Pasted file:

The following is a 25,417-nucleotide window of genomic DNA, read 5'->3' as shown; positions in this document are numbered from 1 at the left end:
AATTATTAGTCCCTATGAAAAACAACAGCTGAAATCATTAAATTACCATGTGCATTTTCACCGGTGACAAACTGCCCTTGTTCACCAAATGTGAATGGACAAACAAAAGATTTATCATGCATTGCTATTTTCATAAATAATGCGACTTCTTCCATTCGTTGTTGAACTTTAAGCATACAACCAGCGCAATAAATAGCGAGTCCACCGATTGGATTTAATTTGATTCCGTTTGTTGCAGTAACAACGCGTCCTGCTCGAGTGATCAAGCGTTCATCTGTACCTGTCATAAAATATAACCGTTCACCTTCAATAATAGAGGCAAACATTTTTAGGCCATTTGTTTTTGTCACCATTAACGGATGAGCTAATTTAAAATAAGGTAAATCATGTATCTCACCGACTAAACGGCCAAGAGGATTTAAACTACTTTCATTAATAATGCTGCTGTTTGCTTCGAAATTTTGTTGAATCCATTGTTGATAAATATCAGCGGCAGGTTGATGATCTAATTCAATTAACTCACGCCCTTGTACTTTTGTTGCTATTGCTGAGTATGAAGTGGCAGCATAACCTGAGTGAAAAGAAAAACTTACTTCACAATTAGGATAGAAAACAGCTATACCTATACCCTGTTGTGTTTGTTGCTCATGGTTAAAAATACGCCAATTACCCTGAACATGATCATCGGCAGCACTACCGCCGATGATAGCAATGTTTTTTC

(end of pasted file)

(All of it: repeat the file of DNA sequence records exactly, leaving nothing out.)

The following is a 25,417-nucleotide window of genomic DNA, read 5'->3' as shown; positions in this document are numbered from 1 at the left end:
AATTATTAGTCCCTATGAAAAACAACAGCTGAAATCATTAAATTACCATGTGCATTTTCACCGGTGACAAACTGCCCTTGTTCACCAAATGTGAATGGACAAACAAAAGATTTATCATGCATTGCTATTTTCATAAATAATGCGACTTCTTCCATTCGTTGTTGAACTTTAAGCATACAACCAGCGCAATAAATAGCGAGTCCACCGATTGGATTTAATTTGATTCCGTTTGTTGCAGTAACAACGCGTCCTGCTCGAGTGATCAAGCGTTCATCTGTACCTGTCATAAAATATAACCGTTCACCTTCAATAATAGAGGCAAACATTTTTAGGCCATTTGTTTTTGTCACCATTAACGGATGAGCTAATTTAAAATAAGGTAAATCATGTATCTCACCGACTAAACGGCCAAGAGGATTTAAACTACTTTCATTAATAATGCTGCTGTTTGCTTCGAAATTTTGTTGAATCCATTGTTGATAAATATCAGCGGCAGGTTGATGATCTAATTCAATTAACTCACGCCCTTGTACTTTTGTTGCTATTGCTGAGTATGAAGTGGCAGCATAACCTGAGTGAAAAGAAAAACTTACTTCACAATTAGGATAGAAAACAGCTATACCTATACCCTGTTGTGTTTGTTGCTCATGGTTAAAAATACGCCAATTACCCTGAACATGATCATCGGCAGCACTACCGCCGATGATAGCAATGTTTTTTC